General tech questions

In-ear monitors?

1

What is the deal with in-ear monitors on stage taking the place of ANY actual sound on the stage at all??

Saturday night I saw Chris Isaak play a small venue (maybe 600 capacity?), from the second row. I was really excited to be that close to the Isaak action for the first time ever. But the sound was totally perplexing.

There are monitors and amps on stage... but nothing coming out of them. I guess they're only there for backup in case the in-ears malfunction?? All the sound for the audience was coming out of overhead speakers pointed towards the back of the room, so it was going over our heads. There were no speakers directed at the first four rows and we couldn't hear anything coming directly off the stage! The venue was sold out and packed hard, so moving backwards would've been impossible save for an emergency. The bass amp and Chris' amp were mic'ed (though I don't think anything was coming out of those amps) but the guitarist, Herschel Yatovitz, had two Fender Twin Reverbs side by side, completely un-mic'ed, directly in front of us. The lights were glowing on them and there were cables plugged into them, and cables plugged into the instruments, but we were not being hit with 200 watts, or 100 watts of sound... we weren't being hit with any sound at all, as a matter of fact. Because of the small venue, the drums were behind a plexiglass drum shield, so we couldn't even hear those as well as we'd hoped!

Please tell me this is an unusual occurrence, and not becoming the new norm???

3
**This post has been deleted**

How come?

If it is the new norm, is it only for small venues or are we talking for all types of gigs? And most importantly, WHY?

(And I agree with the comment that it was bad sound engineering.)

4

You will see in-ear-monitors becoming the norm for most musicians. They are smaller, easier to transport, set up and consistent. You can dial in what you want to hear and it won't affect anybody else. Ever. No feedback problems either. Easier on the hearing too.

A lot of bands don't use active amps on stage. I saw Chris Isaak last year with Brian Setzer. Although Chris was using IEM's, he still had monitors on stage. I was too far away to see if the monitors were active or not. I don't remember if I saw mics on the amps that night or not. They could have been micing them from behind. Sometimes they will have the real amps off-stage and the amps that are on the stage are either backups or for look. ZZ Top is famous as are many other bands for having GIGANTIC amp set ups on stage, but actually play thru a much smaller amp.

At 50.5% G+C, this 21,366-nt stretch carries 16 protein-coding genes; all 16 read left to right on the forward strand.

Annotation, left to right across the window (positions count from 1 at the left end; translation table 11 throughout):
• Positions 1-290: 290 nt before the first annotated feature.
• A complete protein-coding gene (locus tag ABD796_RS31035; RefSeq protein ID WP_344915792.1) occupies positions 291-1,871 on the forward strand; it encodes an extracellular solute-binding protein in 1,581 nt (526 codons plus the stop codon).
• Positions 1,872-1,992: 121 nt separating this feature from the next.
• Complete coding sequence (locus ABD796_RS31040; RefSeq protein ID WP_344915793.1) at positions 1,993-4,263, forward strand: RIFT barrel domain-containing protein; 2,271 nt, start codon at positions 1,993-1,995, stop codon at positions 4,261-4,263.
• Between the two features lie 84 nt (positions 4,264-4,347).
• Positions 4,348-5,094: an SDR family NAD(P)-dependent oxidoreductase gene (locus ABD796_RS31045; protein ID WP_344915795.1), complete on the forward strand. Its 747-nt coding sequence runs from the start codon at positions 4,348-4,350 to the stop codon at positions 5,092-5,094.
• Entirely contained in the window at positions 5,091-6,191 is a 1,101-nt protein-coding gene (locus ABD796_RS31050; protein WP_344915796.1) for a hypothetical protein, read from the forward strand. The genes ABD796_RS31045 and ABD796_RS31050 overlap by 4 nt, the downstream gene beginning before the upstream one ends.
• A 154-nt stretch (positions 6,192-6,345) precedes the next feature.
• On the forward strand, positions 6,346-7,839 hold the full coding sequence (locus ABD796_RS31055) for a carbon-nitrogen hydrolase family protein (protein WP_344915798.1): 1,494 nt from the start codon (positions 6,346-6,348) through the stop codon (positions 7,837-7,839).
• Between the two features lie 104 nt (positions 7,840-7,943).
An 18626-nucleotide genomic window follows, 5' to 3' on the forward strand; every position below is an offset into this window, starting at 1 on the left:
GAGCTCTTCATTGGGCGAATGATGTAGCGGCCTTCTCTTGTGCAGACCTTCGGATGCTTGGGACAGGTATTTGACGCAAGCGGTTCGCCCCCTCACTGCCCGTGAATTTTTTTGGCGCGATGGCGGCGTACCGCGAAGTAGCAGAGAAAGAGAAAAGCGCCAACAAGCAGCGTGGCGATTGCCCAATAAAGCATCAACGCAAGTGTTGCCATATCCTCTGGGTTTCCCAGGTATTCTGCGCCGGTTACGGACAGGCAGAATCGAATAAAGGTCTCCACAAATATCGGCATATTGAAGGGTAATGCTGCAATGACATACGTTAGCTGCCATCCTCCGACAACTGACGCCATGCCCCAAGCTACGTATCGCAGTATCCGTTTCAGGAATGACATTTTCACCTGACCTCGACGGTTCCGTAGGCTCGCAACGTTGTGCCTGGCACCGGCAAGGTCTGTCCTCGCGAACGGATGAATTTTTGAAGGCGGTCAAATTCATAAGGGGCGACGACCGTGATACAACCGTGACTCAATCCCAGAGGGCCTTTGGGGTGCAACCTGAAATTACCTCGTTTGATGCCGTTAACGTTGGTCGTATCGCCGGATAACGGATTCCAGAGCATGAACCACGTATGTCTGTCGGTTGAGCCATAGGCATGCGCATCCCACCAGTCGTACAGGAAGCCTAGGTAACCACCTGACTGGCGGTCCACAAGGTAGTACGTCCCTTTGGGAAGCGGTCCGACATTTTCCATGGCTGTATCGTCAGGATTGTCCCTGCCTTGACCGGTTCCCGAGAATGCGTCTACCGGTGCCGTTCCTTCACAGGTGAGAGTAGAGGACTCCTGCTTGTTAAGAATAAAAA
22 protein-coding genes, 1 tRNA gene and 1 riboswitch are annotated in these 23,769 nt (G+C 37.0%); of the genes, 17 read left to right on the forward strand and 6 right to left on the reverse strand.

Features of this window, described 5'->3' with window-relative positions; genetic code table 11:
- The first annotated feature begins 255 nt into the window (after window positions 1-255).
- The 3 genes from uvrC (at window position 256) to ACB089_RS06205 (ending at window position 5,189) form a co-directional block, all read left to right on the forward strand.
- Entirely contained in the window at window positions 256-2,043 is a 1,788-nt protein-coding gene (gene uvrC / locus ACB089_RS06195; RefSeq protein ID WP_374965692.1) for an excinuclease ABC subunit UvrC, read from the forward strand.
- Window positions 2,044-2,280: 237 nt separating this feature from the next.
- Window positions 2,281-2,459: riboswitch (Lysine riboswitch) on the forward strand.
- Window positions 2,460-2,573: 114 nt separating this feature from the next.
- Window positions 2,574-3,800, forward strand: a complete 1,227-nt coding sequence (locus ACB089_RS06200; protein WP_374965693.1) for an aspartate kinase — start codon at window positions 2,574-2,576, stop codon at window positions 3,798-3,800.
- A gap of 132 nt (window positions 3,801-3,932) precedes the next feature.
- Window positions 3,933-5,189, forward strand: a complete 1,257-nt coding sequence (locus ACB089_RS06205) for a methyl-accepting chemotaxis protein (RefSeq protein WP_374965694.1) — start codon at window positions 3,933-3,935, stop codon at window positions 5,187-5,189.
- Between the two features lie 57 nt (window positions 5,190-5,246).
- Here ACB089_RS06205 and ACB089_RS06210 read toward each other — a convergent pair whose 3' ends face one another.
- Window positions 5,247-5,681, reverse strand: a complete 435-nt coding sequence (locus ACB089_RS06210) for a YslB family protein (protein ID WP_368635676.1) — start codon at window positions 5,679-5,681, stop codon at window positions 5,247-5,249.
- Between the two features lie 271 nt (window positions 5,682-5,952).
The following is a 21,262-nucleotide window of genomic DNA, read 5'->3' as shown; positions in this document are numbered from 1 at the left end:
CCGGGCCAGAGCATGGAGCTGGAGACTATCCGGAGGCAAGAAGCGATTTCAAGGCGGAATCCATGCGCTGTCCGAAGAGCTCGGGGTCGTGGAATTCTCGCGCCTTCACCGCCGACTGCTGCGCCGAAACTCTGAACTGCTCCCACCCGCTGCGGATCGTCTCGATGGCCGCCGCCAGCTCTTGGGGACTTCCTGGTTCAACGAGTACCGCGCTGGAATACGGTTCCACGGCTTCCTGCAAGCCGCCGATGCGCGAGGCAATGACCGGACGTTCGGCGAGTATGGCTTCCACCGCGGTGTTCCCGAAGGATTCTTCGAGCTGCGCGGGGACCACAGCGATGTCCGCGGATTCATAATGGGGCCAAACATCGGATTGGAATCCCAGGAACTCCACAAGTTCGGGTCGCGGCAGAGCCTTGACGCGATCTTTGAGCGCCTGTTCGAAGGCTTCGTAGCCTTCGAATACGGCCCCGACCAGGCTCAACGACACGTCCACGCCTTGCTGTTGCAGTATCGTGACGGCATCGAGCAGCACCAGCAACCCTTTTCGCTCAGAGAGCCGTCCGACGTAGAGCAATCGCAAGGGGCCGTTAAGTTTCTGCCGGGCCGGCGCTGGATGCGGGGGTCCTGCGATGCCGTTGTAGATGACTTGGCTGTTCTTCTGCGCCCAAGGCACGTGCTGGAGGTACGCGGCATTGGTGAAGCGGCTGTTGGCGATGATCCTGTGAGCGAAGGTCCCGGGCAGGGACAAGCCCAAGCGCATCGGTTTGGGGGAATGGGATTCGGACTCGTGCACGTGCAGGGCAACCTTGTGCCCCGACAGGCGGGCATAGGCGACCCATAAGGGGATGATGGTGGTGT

Most of the time, there will be front fill speakers. If not, then the FOH totally failed. IEM's will rarely fail. Most monitors for a touring musician of Chris' caliber will be redundant or will provide some sound in case they aren't 'feeling it' thru the IEM's. They are different and take a bit to get used to and dial in. Sometimes if they have guests who sit in, it is for them as well.

I am going to see him up in Napa in April. Too bad I couldn't get better seats. Oh well.

Sorry you had a sucky sound experience.

Johnny

6

live music shouldn't be any louder than your stand alone t.v. past memo 02 :(

i never liked the idea, then i heard a buddy got his ears blown out by a pair,lazy sound man didn't zero board) =(

7

If you watch the Blu-Ray of "It's Gonna Rock..." Setzer is clearly wearing them. Or, flesh-colored hearing aids.

8

Most IEM's (quality ones) have built in limiters and getting your ears blown out by one is hard to do. Not saying it's impossible, but the ability to damage your ears are much higher on regular floor monitors vs. IEM's. Since the design of the IEM buds cuts out ambient sound, your monitor mix is so much better, you sing better and notice the nuances of your performance that you never were able to do before.

I think Setzer wears custom molded ear plugs. Those don't look big enough to be IEM's. IEM's will usually stick out a bit more and you'll see the wires going around the back of the ears and down the back of the shirt or into the collar. I think most of the horn players are on IEM's and have been for quite a long time. At least the last 10 years IIRC, maybe longer. As much as he moves around on stage, I would figure he would be a prime candidate for IEM's. But, he probably is too old school for that! :) IEM's will also keep your mix the same no matter where you are on stage. The other advantage is you can keep the stage volume much lower, since you don't have 10 monitors blasting 120 db's plus side fills etc across the stage, the mics are picking up a much truer sound. They're not picking up all of that stage wash. Much easier for the FOH guy to contend with.